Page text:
But DIY is complicated. For goodness sake, next you will be telling me that you can use the same paint for wood and walls. Umm. You can.
Get ye gone. That runs contrary to all the laws of nature. Well, that’s what Lucas London’s mother thought too but she changed her mind and so will you. Basically they have developed two kinds of eco-friendly paint and you can use the interior one on anything and the exterior one on anything too.
But that means… Yes, all the other ranges of paint which break paint types further and further down until they are virtually trying to sell you paint for left handed people and paint for right handed people – none of it is really necessary.
I may need to sit down: Having said that London tells us that there has been significant interest from retailers in selling Lick’s brand – offers that will be looked into as the business has to be multi-channel and B2B is in that mix. Likewise, opening its own shops is absolutely in the plan at some point. Lick has certainly given itself a very distinctive look. No-one else’s paint tins look like this at all.
They’re square: Yes. They are also low-VOC, water-based, made-to-order to reduce wastage and not tested on animals. Lick also partners with 4Ocean to remove plastic from the oceans and One Tree Planted to restore forests (because Lick also sells wallpaper). And to date purchases have funded 300,000 plastic bottles out of the sea and 90 football pitches worth of trees planted.
So you can decorate and feel good: Absolutely. At the beginning it was difficult, admits London, to get the environmentally-friendly products designed that they wanted because as a very small start-up they didn’t have much clout with manufacturers. But all the customer needs to know now is that the paint brushes made of ethically farmed bamboo with recycled metal ferrules and sustainable filaments are in situ.
Hurrah. But who is buying exactly? Young professionals, families, early adopters. And interestingly predominantly female whereas the kind of industrial warehousing shed where most of us traditionally buy our paint is not particularly a female-focused space at all. Far from it.
And it’s popular? Very. London cites 36% month-on-month growth in November 2021, with 286,000 orders to date and a £5 million revenue run rate within eight months of launching.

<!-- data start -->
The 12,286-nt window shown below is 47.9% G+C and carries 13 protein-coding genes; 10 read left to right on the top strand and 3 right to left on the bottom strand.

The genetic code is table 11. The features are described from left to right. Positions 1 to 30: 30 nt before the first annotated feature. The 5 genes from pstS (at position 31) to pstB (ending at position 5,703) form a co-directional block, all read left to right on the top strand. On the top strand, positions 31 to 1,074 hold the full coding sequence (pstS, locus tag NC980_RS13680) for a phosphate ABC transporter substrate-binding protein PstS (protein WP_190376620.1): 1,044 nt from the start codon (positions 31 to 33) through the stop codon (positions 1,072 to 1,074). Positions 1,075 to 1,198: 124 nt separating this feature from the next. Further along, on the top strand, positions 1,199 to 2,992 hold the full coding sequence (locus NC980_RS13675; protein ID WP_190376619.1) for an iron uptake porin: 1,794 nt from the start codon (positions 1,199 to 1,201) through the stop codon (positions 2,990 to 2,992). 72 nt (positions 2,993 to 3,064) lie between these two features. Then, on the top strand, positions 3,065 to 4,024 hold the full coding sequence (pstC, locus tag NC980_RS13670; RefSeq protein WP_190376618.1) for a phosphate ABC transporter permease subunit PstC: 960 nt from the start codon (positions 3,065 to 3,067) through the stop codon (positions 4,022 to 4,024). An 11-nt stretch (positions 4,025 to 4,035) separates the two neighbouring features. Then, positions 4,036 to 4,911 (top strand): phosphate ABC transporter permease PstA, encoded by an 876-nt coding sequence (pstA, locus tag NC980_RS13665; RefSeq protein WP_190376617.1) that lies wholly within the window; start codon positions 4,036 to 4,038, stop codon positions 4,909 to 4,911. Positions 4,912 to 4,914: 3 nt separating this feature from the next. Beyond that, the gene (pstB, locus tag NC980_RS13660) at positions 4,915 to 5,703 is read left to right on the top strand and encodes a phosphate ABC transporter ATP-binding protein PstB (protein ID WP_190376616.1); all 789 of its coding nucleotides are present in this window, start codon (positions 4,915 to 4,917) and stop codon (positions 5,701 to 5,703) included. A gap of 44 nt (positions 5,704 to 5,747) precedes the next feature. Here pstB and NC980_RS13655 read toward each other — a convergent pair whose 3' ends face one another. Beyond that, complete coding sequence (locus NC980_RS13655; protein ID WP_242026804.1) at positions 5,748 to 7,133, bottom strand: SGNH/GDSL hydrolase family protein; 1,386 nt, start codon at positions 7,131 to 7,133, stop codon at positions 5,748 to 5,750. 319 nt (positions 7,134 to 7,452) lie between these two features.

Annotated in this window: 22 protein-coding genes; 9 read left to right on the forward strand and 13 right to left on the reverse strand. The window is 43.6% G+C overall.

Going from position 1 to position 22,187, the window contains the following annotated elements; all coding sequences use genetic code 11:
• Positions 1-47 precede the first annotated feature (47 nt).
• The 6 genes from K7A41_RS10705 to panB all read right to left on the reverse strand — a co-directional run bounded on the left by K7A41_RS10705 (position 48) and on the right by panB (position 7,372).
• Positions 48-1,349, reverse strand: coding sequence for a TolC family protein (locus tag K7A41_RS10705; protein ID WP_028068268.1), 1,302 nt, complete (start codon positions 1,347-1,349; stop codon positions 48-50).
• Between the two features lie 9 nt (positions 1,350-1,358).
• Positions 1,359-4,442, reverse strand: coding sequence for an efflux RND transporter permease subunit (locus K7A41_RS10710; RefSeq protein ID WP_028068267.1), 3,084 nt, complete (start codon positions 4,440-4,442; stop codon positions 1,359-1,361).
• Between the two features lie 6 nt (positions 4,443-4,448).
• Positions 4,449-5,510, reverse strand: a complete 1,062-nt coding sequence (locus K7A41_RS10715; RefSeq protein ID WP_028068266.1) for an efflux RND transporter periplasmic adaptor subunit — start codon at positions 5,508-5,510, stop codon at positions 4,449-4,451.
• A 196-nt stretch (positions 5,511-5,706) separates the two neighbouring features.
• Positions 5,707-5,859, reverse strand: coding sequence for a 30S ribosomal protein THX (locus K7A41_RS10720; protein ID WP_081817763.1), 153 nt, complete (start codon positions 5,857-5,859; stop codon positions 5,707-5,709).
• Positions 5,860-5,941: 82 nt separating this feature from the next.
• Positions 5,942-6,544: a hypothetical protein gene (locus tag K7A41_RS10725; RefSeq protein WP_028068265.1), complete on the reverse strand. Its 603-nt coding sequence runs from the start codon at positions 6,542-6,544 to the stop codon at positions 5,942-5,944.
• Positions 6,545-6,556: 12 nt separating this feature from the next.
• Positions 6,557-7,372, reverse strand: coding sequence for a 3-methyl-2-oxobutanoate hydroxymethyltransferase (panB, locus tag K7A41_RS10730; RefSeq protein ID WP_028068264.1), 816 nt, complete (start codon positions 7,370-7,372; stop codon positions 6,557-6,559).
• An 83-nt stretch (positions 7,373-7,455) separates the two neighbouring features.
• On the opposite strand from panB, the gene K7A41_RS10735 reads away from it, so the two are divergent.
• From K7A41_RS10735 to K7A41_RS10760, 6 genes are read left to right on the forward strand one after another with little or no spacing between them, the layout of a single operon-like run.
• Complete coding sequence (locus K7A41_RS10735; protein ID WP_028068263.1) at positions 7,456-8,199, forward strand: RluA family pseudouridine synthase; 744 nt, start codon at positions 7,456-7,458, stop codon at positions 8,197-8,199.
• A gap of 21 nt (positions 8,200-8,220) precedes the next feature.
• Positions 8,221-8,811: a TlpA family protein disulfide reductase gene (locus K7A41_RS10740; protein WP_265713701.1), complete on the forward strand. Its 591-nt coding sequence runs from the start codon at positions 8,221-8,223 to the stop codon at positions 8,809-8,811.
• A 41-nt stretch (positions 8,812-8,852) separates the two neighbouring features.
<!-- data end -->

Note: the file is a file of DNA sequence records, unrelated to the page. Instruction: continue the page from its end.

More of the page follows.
Well, I guess this is curtains for your old fashioned painter and decorator then? No such thing. In fact Lick has just launched its Lick Pro scheme. In a week it has gained 5,000 members. The purchasing of paint ratio is around 50/50 between the contractor and the customer so the professional sector is not one Lick can leave out of its thinking despite the tsunami of DIY householders in Covid. Members get trade prices, instant ordering, and account support.
I imagine this bright young pairing has attracted some money to Lick: Indeed. Raising money has not been a problem. High net worth individuals such as Alex Chesterman of Cazoo and Magnus Rausing have joined several funding rounds while Omers Ventures and Felix Capital are also in the mix with $28 million raised to date.
Will Lick be sticking to walls for now? London can see other categories absolutely fitting in to Lick’s remit but for now it is paint and wallpaper and managing the fast expansion across Europe.
TBH I still can’t believe it about the paint names. Not even room for Dead Salmon? You just made that up. (Ed: No, actually there really is a Farrow and Ball shade called Dead Salmon).
Flooid has evolved from the PCMS heritage to better serve retailers looking to deliver customer engagement across multichannel, multi-vertical operations. The Flooid Basket follows individual customers, not channels, allowing retailers to offer seamless, personalised customer experiences across any vertical, device or location. The new Flooid name, logo and brand visuals reflect a modern, fluid way of shopping, as well as the ability of retailers to embrace no limits innovation using Flooid’s technology.